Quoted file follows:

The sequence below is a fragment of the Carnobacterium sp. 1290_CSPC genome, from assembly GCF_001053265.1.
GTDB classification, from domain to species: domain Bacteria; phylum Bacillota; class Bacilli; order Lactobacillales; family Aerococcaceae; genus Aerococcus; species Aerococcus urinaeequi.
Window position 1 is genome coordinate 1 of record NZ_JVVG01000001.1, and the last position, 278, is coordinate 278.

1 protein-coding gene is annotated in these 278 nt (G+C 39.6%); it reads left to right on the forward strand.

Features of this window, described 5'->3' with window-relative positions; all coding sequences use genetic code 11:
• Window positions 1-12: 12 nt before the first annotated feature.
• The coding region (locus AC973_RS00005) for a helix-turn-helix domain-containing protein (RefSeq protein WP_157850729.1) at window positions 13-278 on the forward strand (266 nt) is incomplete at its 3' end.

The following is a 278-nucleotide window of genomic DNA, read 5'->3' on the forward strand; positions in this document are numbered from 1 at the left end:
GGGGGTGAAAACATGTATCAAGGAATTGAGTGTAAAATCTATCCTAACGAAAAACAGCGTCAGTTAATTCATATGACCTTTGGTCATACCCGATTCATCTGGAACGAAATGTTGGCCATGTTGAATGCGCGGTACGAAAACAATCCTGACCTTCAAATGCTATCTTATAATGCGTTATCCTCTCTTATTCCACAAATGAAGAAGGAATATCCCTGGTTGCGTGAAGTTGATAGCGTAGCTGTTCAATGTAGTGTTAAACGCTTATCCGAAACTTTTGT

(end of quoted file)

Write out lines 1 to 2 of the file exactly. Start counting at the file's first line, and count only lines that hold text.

The sequence below is a fragment of the Carnobacterium sp. 1290_CSPC genome, from assembly GCF_001053265.1.
GTDB classification, from domain to species: domain Bacteria; phylum Bacillota; class Bacilli; order Lactobacillales; family Aerococcaceae; genus Aerococcus; species Aerococcus urinaeequi.